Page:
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Elementary School Kids Elementary School Kids

Timed math tests

Posted by on Aug. 28, 2013 at 9:28 AM
  • 32 Replies

My dd is in 3d grade.  Got a note from teacher saying she was struggling w/ the timed tests, getting how many she needed in 3min.  I hate these things!! I know my dd can do the math, she's just not one to be rushed.  I've tried games w/ her to provide the answers faster, but then she either stumbles over herself, so to speak, or she gets so silly that the purpose of playing the game is forgotten.  I also think she's getting a little bored w/ the SAME math questions, & she loses interest.  Any suggestions?

by on Aug. 28, 2013 at 9:28 AM
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Replies (1-10):
fatcat0908
by Bronze Member on Aug. 28, 2013 at 9:30 AM
3 moms liked this
By third grade the facts should be memorized so she should be breezing through them.
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LEY1307
by on Aug. 28, 2013 at 9:33 AM
1 mom liked this
My son is in the 2nd grade. He has his first timed math test Friday. I hope he does good. We have been practicing a lot.
mjande4
by Platinum Member on Aug. 28, 2013 at 9:44 AM
2 moms liked this

She should be breezing through them.  If she's not, then she really doesn't know her math facts.  I can tell you that from a high school math teacher's perspective, this is something she REALLY needs to work on.  Just keep practicing.  There are websites and sheets that you can print off. Boredom is an excuse and will lead to not succeeding in math.  Expect her to learn them and hold her feet to the fire on it.

SahmTam
by Tammy on Aug. 28, 2013 at 9:47 AM
1 mom liked this

 Is it rocket math? My youngest (who is by far my best in math!) always struggled with those. Often it comes down to how fast they can write (or, in my son's case, how much of a perfectionist he is about being neat with his handwriting), rather than telling whether they know the facts well or not. I would ask the teacher what she recommends.

SahmTam
by Tammy on Aug. 28, 2013 at 9:58 AM

 Do these timed tests count toward her grade? Ours did not. My kids' teachers always said that the high pressure timed tests can be good practice to help them recognize their facts fast, but they were not good indicators of what the kids can do. Some kids can recall their facts quickly and accurately under normal circumstances, but when they are in a "hurry, hurry, hurry!" situation they are unable to show what they know. Also, as I said, in earlier elementary they are still working on forming the letters and are always being told that neatness counts, so that can hinder how fast they go. My kids started rocket math in 1st grade- 1st graders are not notorious for being able to write really fast. lol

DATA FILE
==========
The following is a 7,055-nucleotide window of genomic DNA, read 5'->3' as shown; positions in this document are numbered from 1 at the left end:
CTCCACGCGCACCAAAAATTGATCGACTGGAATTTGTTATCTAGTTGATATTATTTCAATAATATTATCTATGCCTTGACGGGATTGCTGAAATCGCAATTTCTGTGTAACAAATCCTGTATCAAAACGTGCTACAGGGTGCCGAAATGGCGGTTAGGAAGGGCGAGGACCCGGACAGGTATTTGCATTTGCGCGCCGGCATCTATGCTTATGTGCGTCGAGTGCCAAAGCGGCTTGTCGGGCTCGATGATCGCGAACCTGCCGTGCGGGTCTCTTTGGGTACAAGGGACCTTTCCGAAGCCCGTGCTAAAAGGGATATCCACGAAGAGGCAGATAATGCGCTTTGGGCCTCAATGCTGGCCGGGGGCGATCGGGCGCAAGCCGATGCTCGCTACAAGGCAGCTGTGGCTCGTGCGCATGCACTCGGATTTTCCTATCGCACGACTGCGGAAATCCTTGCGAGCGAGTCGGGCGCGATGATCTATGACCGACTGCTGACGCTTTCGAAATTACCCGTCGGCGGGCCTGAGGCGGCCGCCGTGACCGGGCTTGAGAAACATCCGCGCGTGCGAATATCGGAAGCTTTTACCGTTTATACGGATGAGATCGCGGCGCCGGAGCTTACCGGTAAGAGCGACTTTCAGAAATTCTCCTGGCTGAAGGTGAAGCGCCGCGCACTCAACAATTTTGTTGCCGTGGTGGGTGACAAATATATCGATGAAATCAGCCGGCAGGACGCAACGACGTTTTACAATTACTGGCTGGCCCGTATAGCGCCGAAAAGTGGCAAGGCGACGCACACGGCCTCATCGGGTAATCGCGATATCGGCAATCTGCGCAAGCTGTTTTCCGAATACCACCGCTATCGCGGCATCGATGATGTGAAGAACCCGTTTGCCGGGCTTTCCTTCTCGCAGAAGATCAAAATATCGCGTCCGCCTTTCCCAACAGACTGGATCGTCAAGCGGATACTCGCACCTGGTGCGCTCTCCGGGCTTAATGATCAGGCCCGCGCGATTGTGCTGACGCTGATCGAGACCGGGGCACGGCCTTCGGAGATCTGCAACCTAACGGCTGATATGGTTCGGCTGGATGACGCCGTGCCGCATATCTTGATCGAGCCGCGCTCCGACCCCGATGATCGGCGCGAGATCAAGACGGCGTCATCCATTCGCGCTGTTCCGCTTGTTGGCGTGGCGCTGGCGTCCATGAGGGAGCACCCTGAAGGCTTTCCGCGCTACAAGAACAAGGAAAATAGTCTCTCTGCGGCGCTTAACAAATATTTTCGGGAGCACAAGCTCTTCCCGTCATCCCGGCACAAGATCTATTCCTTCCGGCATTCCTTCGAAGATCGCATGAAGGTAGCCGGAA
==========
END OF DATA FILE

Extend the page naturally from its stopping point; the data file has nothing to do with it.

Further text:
I do think it can be good practice if it is made to be fun and not "high stakes" (as in counting toward their grade- or at least not much of their grade!)

catevincesmom
by on Aug. 28, 2013 at 10:09 AM

 

I don't think they count towards grade.  I think it's gettin' 'em ready for the standardized tests. Dd said that her K teacher once  said it was neg. something degrees outside.  One kid asked what a neg. # was. Once she started learning to add/subtract, she started adding/subtracting positive & negative nos.  That, along w/ watching her eat, makes me wonder if it's not that she's not getting the facts-it's just she doesn't like to be rushed, period.

Quoting SahmTam:

 Do these timed tests count toward her grade? Ours did not. My kids' teachers always said that the high pressure timed tests can be good practice to help them recognize their facts fast, but they were not good indicators of what the kids can do. Some kids can recall their facts quickly and accurately under normal circumstances, but when they are in a "hurry, hurry, hurry!" situation they are unable to show what they know. Also, as I said, in earlier elementary they are still working on forming the letters and are always being told that neatness counts, so that can hinder how fast they go. My kids started rocket math in 1st grade- 1st graders are not notorious for being able to write really fast. lol

I do think it can be good practice if it is made to be fun and not "high stakes" (as in counting toward their grade- or at least not much of their grade!)


 

meam4444
by on Aug. 28, 2013 at 2:53 PM
1 mom liked this

Practice is all I can suggest.j

frndlyfn
by Gold Member on Aug. 28, 2013 at 3:51 PM
1 mom liked this

Practice and if you can get the actual sheet she needs to master.  DD had these in 1st grade and if she "failed"one, i would get a copy of it to practice at home with.  Some things in school will be boring but that is no reason to fail at them or ignore those lessons.

gregheather
by Member on Aug. 28, 2013 at 3:57 PM

Has she tried the Xtra Math program? It is timed.

SaraBethKY
by on Aug. 28, 2013 at 4:03 PM
2 moms liked this

I always felt bullied into doing these as a teacher. I get that kids need to be able to think quickly as it helps them later on with more complex problems, however I don't really believe in how much pressure is put on them for the timed tests. 

If you let her use the internet you can find several sites with timed games. She might be more interested in that. You can have her make her own set of flashcards out of index cards. Making them herself as opposed to buying a set is just another way to get the facts into her brain.

Good luck momma! 

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